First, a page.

Hello everyone! My name is Shawn Conrad, and I am a student here at MIT pursuing my Master’s degree while working on The Radix Endeavor. My focus is in user interface design, and I will be publishing a series of posts about the thought process behind the feedback systems being developed for Radix.
Any game can be broken into four main parts: goals, rules, player participation, and feedback. These pieces form a dialog loop between the player and the game. The game provides the goals and the rules, the player interacts with the game, and the game gives feedback to the player. The goals and rules of a game are considered “game mechanics,”
and the game designers are working hard to provide mechanics that are challenging, stimulating, and of course a lot of fun. As an example, the game Asteroids has two goals (destroy all asteroids and stay alive) and a few game mechanics (rotate, move forward, and shoot).
Equally important, however, is the development of feedback in a game. While there is a vast number of choices for the goals and rules of a game, there is also a vast number of choices in how to present these facts to the player. The manner of telling a player when he stalls, succeeds, or fails can be frustrating or enlivening given its speed, delivery, frequency, tone, and a variety of other factors. For example, Asteroids has a simple counter for lives and score. The game mechanics and feedback of a game also decide the speed of rotation, size of asteroids, and frequency of bullets.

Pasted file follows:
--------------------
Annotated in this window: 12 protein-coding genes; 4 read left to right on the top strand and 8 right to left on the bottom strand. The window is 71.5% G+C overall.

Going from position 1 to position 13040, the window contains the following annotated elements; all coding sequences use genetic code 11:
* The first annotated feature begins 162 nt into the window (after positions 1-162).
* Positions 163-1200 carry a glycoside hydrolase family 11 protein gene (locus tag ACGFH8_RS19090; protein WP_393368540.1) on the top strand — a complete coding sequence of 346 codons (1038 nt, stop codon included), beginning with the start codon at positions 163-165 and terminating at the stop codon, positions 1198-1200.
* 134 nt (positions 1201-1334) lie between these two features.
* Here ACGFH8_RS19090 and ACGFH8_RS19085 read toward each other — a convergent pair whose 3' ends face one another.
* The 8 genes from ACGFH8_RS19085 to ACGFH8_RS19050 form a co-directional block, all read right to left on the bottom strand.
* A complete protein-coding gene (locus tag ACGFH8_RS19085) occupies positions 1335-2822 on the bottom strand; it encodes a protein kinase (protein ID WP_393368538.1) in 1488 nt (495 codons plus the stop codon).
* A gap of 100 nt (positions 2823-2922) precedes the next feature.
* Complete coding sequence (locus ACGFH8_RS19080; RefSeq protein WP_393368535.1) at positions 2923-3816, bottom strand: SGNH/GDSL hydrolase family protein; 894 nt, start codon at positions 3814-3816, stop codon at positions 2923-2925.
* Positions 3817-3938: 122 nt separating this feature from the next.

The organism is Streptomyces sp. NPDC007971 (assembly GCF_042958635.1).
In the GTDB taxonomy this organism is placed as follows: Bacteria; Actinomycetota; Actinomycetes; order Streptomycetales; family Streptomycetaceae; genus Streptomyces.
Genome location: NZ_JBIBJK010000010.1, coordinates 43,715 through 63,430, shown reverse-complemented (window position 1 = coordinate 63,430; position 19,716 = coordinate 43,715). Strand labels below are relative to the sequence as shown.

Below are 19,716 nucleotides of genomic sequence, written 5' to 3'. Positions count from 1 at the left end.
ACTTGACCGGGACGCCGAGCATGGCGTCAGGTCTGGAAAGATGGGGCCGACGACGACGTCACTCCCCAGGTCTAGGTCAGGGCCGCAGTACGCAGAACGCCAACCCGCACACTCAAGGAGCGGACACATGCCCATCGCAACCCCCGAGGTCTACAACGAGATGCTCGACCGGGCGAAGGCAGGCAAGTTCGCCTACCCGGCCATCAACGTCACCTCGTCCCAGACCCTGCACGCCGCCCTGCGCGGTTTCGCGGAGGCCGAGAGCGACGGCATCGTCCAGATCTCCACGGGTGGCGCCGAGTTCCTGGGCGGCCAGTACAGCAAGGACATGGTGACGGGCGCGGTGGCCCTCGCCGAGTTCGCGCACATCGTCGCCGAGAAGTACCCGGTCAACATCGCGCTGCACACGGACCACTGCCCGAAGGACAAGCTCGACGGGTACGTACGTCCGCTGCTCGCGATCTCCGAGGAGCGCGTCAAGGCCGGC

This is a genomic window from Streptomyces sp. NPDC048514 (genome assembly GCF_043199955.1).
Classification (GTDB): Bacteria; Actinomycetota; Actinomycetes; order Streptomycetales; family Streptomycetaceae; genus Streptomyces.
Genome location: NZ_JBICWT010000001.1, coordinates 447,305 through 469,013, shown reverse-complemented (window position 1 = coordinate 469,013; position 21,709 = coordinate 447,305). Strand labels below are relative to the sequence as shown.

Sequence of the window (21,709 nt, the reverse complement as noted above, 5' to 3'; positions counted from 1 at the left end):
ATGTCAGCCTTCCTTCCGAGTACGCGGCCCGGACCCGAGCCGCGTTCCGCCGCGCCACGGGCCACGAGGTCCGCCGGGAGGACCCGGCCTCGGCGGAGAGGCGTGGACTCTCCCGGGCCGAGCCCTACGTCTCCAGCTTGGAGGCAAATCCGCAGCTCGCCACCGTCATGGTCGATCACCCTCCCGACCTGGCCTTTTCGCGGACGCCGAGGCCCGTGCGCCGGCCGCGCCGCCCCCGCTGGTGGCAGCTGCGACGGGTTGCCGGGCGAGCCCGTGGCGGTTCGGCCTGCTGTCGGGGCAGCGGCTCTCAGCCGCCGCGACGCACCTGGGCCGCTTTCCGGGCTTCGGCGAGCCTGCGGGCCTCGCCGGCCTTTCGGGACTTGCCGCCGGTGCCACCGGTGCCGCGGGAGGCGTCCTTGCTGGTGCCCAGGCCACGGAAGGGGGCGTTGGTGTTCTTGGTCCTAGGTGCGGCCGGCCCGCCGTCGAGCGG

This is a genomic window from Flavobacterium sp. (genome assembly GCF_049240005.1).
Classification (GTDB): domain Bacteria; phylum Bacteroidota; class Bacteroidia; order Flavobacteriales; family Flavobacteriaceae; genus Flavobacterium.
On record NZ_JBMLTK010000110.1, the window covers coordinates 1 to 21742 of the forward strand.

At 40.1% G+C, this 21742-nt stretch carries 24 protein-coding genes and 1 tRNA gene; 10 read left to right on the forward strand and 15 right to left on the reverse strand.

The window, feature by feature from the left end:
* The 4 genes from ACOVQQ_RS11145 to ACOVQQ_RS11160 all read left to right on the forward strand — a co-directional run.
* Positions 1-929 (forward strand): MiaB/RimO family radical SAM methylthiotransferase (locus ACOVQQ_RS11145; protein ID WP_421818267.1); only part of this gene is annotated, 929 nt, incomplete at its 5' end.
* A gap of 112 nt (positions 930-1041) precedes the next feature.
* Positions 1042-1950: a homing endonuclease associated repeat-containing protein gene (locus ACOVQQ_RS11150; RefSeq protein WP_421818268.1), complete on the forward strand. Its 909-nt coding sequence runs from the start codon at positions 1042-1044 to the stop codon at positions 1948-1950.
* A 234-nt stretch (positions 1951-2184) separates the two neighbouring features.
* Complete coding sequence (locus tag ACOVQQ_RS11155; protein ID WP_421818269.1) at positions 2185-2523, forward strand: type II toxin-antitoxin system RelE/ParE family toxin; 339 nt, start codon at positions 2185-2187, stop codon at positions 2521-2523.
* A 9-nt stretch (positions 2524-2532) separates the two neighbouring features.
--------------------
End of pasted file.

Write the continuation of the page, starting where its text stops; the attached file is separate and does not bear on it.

As a comparison, Asteroids 2012 is a remake of the classic game that keeps the goals of survival and mechanics of moving and shooting. However, this new game uses different controls, an over-the-shoulder view, and updated graphics. Developers at The Education Arcade are working hard to give players feedback that is “just right” to provide smooth gameplay and subtle direction to encourage exploration in the world of Radix.
All of this work is done to make sure that the final, and most essential, part of the game continues: the player participation. With interesting game mechanics, players will push themselves to reach their goals. And with thoughtful, responsive feedback, players will be empowered while reaching for them.